I got off early this one hot Friday afternoon. I picked up my daughter from day care, ate lunch with my husband, and headed to that Mecca of millennial women everywhere — Target. I love Target. My mother will tell you in a heartbeat that she doesn’t understand why I love it so much. I just shrug. I can’t help it. I love me some Target.

As soon as we walked into the double doors, I heard some shouting. I saw a woman and her two tween children standing right by the buggy return and gaping at something across the store. I turned to see a harried woman trying to calm her teenage son who was having some sort of meltdown. The boy was perhaps 13 or 14 years old and from across the room, you could feel the tension radiating through everyone there. The spectacle subsided as the mother left the store with the yelling boy.

As I passed the woman with her two children, I heard her say to her son, “If you ever, ever acted like that in a store, I’d send you away.” The boy looked at his mother like she had spouted tentacles. “What do you mean send me away?” he asked her, eyes wide. “Some sort of home or something? A place for people like that?” They went on about their shopping and I went on about mine. But I was mad. Indignant. Not at the woman whose teenager was flipping his lid. But at the woman who saw this as a teachable moment to scare her children into “acting right.”

My mother and grandmother are big advocates of “acting right.” I was raised on a death-stare that could come across the grocery aisle and straighten me up in a heartbeat. I was raised to behave a certain way in certain spaces. I’m trying to raise my daughter to be a decent and polite human being. It’s an uphill battle at times.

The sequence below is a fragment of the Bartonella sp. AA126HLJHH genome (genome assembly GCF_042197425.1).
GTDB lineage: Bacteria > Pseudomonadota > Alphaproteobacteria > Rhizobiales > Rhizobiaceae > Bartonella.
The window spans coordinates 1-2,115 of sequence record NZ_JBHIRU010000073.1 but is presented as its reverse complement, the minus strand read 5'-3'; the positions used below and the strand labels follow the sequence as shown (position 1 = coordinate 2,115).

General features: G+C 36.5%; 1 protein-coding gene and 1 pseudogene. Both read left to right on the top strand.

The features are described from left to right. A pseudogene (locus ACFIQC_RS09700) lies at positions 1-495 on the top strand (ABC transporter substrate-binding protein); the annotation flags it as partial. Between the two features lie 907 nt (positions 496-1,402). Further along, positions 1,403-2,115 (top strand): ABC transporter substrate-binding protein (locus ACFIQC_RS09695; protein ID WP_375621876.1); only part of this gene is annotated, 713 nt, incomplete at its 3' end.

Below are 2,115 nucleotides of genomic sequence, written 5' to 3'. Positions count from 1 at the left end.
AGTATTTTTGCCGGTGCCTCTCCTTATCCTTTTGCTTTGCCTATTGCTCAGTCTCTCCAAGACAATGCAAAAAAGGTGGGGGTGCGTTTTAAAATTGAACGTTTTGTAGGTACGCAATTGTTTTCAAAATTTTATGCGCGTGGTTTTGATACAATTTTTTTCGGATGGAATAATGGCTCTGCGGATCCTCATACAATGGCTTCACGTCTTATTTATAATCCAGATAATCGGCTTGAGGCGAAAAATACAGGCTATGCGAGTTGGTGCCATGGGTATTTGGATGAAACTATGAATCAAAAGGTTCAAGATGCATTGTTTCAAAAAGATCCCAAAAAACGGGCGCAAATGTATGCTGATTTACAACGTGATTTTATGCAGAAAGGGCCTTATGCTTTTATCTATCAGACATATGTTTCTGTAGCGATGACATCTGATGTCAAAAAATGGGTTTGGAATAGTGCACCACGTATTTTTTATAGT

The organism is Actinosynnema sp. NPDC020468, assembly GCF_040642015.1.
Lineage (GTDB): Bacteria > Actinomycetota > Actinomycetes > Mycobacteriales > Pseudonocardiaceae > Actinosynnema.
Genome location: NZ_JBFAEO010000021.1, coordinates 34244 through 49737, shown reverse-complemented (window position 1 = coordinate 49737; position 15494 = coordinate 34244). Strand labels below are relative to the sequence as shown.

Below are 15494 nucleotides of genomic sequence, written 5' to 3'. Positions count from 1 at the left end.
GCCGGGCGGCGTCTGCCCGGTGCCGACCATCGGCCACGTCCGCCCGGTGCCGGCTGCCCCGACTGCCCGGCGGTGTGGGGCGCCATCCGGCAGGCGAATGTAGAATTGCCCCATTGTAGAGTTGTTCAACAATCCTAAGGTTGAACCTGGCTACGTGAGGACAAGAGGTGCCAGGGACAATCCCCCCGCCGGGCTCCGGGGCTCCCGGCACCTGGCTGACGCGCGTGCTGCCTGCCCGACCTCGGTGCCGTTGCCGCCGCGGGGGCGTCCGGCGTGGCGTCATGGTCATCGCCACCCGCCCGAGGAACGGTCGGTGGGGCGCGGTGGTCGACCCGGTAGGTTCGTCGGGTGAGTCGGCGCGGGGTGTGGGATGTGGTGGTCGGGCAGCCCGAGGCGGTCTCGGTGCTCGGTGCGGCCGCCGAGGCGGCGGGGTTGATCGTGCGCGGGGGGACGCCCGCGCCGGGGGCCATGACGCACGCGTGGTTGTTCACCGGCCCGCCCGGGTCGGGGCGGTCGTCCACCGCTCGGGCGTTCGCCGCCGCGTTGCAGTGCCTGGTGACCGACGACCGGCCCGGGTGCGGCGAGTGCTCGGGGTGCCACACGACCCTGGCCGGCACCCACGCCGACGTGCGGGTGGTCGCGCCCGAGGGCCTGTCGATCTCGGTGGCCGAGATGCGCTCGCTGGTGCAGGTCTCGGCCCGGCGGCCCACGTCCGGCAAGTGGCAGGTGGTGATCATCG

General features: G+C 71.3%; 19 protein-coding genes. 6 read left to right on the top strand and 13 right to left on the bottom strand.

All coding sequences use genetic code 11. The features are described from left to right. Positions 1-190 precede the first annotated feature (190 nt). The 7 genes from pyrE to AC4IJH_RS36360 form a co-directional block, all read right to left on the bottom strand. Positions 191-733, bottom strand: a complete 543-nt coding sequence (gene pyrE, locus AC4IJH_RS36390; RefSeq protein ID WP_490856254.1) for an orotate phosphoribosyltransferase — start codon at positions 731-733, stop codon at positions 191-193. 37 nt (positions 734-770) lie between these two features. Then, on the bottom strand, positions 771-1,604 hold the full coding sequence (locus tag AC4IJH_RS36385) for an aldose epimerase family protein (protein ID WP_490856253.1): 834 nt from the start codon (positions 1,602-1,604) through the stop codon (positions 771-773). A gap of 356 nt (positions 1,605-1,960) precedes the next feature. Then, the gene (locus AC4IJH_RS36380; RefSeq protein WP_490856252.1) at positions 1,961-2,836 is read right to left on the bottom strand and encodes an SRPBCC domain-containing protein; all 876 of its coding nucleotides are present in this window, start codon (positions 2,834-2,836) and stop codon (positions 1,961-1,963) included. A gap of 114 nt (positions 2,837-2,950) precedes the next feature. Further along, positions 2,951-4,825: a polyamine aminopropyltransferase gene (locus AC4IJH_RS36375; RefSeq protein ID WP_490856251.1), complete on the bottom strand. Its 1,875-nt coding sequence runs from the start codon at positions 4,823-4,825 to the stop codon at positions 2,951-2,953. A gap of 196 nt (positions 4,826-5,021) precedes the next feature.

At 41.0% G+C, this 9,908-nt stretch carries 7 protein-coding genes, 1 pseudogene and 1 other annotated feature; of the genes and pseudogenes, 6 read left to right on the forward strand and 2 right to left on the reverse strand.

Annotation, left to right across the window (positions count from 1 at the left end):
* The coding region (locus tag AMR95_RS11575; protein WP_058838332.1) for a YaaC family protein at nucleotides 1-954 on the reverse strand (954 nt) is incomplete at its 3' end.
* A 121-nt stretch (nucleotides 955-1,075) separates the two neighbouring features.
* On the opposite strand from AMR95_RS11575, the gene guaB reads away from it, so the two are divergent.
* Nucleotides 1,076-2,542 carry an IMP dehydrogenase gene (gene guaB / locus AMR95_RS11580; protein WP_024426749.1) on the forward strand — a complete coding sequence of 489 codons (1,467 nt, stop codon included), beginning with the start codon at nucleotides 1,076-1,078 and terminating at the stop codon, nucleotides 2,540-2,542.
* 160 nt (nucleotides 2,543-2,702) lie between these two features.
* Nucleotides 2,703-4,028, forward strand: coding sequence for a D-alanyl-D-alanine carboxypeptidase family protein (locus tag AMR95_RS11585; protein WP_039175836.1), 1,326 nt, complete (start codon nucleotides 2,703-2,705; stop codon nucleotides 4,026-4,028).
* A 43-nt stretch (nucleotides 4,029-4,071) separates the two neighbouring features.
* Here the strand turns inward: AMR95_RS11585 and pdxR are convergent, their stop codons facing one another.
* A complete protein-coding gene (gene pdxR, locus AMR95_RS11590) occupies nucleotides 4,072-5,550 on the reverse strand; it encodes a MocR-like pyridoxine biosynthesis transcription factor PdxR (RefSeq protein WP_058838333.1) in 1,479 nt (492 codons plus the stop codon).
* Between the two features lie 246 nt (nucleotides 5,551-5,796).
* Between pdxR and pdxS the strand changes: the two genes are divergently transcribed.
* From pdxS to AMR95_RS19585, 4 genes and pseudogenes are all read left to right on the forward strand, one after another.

What I am not raising my daughter to do is judge people whose circumstances you couldn’t possibly know. I believe that the mother with the screaming child may have been attempting to cope with her child’s special needs. Sometimes special needs aren’t immediately obvious to those of us who don’t have a child with those needs. But the situation, and the child’s behavior, were certainly not an instance of just not “acting right.”

Some children with special needs have no control over their emotions, and some situations are more overwhelming to them than others. The mother of this very upset child was trying desperately to calm him and avoid a scene. I’m sure she’s been through this before and felt the eyes of judgment on her more than once.

Unfortunately, you can’t find compassion in the dollar aisle at Target. Compassion comes from a place of understanding, of relating, of patience, of grace, and of love. Everyone with a child has been embarrassed by their behavior at some point. Try to relate to that struggling parent. You’ve been there. We all have.

It may have been compounded by special needs in this particular scenario, but every child is capable of making their parents want to sink through the floor from time to time. Offer a helping hand, a kind word, whatever. It’s time for us, as parents, to learn how to treat other parents with the same compassion we expect for ourselves. In other words, y’all need to learn how to act right.

Haley Kennedy is a paralegal who works in the offices of Albany attorney Judy Varnell. Kennedy has an English degree from Valdosta State University.

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